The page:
Is it time to start house hunting? Cyril Moulle-Bertaux opined that April 2008 marked the bottom of the U.S. housing market.
And in his R.O.I. column WSJ’s Brett Arends makes a similar argument. He looks at the data on housing starts since 1972, which shows that new housing starts slumped below the one million mark in March. Every time that has happened in the last 50 years, Mr. Arends writes, it proved to be the bottom of a recession.
“It’s bottom-fishing time, I think,” says Wellesley College Prof. Karl E. Case in the column. Mr. Arends says that he is one of the leading experts on the housing market in the country. “There’s got to be bargains in Florida, Arizona and Nevada.”
Mr. Arends points out that Bill Wheaton, a legendary real-estate professor at the Massachusetts Institute of Technology, has also suggested that fears about the real-estate crash were overdone. And he points to a private portfolio manager in London, who said the homebuilding stocks on Wall Street were at last a “buy.”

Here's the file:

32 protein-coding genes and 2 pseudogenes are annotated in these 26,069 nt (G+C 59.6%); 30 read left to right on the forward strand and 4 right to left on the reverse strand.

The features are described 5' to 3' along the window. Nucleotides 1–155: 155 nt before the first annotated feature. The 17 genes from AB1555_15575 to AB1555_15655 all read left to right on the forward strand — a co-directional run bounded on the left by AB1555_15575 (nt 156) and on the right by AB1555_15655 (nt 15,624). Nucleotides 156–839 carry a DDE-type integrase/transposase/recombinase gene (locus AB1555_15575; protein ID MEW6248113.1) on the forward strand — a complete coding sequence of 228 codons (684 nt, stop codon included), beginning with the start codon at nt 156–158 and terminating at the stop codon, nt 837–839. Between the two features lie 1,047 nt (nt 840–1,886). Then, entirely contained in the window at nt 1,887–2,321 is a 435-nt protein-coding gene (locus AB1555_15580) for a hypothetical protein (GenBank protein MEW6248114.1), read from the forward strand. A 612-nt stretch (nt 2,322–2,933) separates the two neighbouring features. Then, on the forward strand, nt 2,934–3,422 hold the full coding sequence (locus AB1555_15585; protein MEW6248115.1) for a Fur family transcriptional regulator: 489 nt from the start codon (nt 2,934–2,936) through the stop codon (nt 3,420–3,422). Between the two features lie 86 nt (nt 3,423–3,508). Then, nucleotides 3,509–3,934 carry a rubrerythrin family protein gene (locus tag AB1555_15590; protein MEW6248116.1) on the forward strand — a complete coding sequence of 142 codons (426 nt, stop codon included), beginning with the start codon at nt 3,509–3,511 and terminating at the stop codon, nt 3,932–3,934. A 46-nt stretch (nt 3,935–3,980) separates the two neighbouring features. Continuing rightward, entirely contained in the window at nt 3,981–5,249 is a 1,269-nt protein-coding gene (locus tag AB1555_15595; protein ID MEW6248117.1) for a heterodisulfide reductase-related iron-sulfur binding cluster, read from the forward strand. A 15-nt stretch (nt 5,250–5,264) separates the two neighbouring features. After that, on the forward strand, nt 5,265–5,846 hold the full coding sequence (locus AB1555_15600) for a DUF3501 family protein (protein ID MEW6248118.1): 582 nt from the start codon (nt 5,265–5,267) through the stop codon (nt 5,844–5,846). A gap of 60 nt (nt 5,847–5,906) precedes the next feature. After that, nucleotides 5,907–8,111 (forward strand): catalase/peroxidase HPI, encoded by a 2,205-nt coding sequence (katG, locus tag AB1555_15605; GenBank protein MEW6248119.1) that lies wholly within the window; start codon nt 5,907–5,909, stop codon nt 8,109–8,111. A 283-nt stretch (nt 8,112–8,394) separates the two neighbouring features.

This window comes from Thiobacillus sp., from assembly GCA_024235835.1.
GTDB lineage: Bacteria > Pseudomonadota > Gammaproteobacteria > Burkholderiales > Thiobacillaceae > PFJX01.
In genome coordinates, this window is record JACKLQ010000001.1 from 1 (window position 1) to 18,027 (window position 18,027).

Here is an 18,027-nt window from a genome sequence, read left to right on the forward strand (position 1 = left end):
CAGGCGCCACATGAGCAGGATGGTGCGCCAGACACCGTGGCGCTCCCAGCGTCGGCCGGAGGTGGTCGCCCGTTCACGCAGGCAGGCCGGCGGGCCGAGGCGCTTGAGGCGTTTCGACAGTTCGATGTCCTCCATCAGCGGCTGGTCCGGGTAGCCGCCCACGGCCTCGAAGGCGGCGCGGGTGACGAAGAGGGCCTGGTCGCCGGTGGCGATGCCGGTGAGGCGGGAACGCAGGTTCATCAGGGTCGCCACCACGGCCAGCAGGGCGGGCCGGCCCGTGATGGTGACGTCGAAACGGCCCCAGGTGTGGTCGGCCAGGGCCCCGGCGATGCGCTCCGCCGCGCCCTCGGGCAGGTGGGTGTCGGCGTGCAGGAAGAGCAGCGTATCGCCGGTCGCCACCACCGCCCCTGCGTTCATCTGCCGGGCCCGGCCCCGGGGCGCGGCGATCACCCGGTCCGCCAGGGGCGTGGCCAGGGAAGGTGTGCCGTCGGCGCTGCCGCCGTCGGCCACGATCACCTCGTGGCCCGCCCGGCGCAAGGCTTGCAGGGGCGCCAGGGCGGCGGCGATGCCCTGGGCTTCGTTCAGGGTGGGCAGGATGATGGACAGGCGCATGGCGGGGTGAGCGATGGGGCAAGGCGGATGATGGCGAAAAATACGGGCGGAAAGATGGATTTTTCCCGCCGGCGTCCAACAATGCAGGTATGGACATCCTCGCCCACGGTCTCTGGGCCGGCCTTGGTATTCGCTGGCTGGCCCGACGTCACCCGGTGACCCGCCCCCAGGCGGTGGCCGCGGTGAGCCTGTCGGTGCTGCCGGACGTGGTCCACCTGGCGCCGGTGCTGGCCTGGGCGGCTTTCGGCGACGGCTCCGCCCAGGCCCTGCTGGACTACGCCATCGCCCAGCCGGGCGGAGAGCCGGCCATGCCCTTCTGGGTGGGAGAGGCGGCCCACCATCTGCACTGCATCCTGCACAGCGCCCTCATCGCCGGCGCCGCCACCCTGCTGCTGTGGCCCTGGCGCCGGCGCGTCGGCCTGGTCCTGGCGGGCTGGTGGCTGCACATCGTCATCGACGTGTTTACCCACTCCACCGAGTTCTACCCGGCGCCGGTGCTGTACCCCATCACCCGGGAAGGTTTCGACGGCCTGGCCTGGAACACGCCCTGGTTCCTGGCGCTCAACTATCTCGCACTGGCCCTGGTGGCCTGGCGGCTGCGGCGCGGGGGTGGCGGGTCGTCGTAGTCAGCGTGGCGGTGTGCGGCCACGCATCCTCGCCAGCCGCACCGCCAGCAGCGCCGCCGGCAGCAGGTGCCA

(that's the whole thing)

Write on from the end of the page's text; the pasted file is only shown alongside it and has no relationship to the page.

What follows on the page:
In the Journal editorial, Mr. Moulle-Bertaux suggests that the housing market will revive, as more first-time buyers are lured in by falling prices and lower mortgage rates. “Homes on average are back to being as affordable as during the best of times in the 1990s,” he writes. “Numerous households that had been priced out of the market can now afford to get in.”
To be sure, as Mr. Arends points out, there is no guarantee that this downturn will follow the patterns of the past. And he notes that prices in many areas are far from a historic bargain. And where there is a glut, prices — obviously — are likely to stay lower for longer. But in many areas, prices are low and buyers may be tempted.
Readers, are you tempted?